Chloramines represent a hazard in many dialysis centers since the reverse osmosis method of water purification does not remove these compounds. These compounds can be removed from water by adequate carbon filtration, but the disadvantage of expense and the danger of bacterial growth hide behind this method. Boiling and vacuum treatment are all effective but unacceptable in practice12). The control measures of chloramine-induced hemolysis in previous epidemics were by adding ascorbic acid to the bath (2g/120L of dialysate) in Minnesota12) and by fitting all dialysis machines with individual carbon filters in Sydney11). We reinforced the water treatment system by changing the charcoal column, setting up the carbon filter at individual dialysis machines and adding ascorbic acid to the tank water, but the episodes of hemolysis were not reduced. The unresponsiveness to the above mentioned procedures in our epidemic may be related to the enormous amount of chloramine in water. In fact, our bedside carbon filters could not effectively remove the residual chlorine in water. Recently, Cohen et al experienced the same situation as ours in S. Africa13). They also tried to neutralize the high chloramien in water with ascorbic acid and inserted charcoal filters ahead of the reverse osmosis system, but both methods were unsuccessful as in our case. They had to decrease chlorination of the municipal water to control the hemolysis.
Chloramines are preferred to chlorine in some western countries, as they have more stable chemical structure and do not evaporate as readily as chlorine. Chlorine is used as bactericidal agents in urban water supplies in Korea. However, residual chlorine can combine with ammonia in water, contaminated by raw sewage, and produce oxidant compounds, chloramine. Especially, in dry and winter seasons, the concentration of ammonia in water increases and the evaporation of residual chlorine decreases. Therefore, the hazard of chloramine increases in dry and winter seasons.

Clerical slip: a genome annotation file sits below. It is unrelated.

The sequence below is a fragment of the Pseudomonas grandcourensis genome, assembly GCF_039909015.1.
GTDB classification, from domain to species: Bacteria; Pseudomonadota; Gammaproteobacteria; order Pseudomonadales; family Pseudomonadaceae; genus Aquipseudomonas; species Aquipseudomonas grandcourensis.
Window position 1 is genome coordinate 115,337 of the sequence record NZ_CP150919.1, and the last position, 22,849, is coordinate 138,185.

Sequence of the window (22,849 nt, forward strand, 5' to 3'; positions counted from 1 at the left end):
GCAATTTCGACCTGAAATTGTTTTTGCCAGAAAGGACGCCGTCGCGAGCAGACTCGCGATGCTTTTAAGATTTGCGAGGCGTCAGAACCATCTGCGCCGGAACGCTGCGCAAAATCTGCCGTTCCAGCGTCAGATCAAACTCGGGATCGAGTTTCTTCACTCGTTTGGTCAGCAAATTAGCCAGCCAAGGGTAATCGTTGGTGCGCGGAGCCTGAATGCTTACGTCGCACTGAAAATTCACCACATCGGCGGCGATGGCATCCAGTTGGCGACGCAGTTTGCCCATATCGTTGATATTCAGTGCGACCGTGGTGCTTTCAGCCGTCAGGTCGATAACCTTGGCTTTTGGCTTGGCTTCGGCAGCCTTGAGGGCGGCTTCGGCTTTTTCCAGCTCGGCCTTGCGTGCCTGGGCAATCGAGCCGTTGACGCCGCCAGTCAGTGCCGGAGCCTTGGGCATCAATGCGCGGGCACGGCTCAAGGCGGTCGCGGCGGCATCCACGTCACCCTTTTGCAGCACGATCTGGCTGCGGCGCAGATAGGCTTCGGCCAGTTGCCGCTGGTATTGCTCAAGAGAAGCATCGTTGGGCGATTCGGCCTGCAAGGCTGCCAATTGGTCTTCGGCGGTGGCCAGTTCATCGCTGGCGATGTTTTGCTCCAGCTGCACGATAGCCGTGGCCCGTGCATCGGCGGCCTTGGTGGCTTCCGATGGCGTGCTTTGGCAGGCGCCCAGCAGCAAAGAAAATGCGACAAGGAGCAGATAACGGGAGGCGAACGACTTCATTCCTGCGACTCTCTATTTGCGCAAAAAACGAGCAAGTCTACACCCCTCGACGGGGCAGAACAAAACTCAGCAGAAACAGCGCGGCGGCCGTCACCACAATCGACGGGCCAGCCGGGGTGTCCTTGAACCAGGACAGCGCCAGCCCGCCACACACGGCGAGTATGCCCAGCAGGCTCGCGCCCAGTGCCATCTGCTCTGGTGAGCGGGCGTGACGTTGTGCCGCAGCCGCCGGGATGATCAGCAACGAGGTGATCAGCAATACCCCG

In conclusion, chloramine is one of the major contaminants causing dialysis-induced hemolytic anemia and regular determinations are necessary, especially during winter and dry seasons.

Fig. 1.
Transfusion requirements by month (unit/patient/month) in hemodialysis unit of Guro Hospital between October ‘88 and May ‘89
kjim-8-2-93-6f1.gif
Fig. 2.
Hemoglobin values of dialysis patients in the hemodialysis unit of Guro Hospital between October ‘88 and May ‘89, mean±SD
kjim-8-2-93-6f2.gif
Fig. 3.
Transfusion requirements by week (unit/patient/week) in hemodialysis unit of Guro Hospital between October ‘88 and October ‘89. Various procedures (A to F) were tried to control the epidemic of hemolysis.
A: Changing the charcoal column
B: Adding Vit. C to the tank water
C: Changing the reverse osmosis
D: Changing the softener resin
E: Set up the carbon filter at bedside
F: Changing the water supply
kjim-8-2-93-6f3.gif
Fig. 4.
Changes of hematological profiles during periods of high (March ‘89) and low (May ‘89) water chloramine content.
kjim-8-2-93-6f4.gif
Table 1.
Analysis of Treated Water During Hemolytic Episode (1989. 3. 21)
Substance from RO* from Tank Max. allowable level
Aluminum <0.01 mg/L <0.01 mg/L 0.01 mg/L
Chloramine 0.6 mg/L 0.5 mg/L 0.1 mg/L
Copper <0.02 mg/L <0.02 mg/L 0.1 mg/L
Nitrate (N) 0.09 mg/L 0.98 mg/L 2.0 mg/L
Sulfate <4.0 mg/L <4.9 mg/L 100.0 mg/L
Zine <0.005 mg/L <0.005 mg/L 0.005 mg/L

*: Reverse osmosis

Table 2.
Levels of Ammonia Nitrogen (mg/L) in Water from Different Sources
‘88 Jun. Jul. Aug. Sep. Oct. Nov. Dec. ‘89 Jan. Feb. Mar. Apr. May.
Water plant A 0.4 0.1 0.2 0.4 0.4 0.4 0.4 0.4 0.4 0.2 0.4 0.3
Water plant B 0.01 0.01

–: undetectable

Table 3.
Levels of Total and Combined residual Chlorine before and after Charocal Filtration from Different Sources
Levels in treated water (mg/L)
Before After
Water plant A
  total chlorine 1.0 0.7
  combined chlorine 0.8 0.6

Water plant B
  total chlorine 0.2 0.0
  combined chlorine 0.1 0.0
Table 4.
Hematological Profiles During Periods of High and Low Water Chloramine Content
High (1989 March) Low (1989 May)
Hb (g/dl) 4.8±0.9 7.2±1.4
Corrected Reti.(%) 3.4±2.1 0.9±0.5
LDH (IU/L) 632.3±156.4 381.3±84.5
Erythropoietin (U/L) 25.1±1.1 16.3±6.2
AC* test (+) 30(94%) 5(15%)

*: Ascorbate cyanide test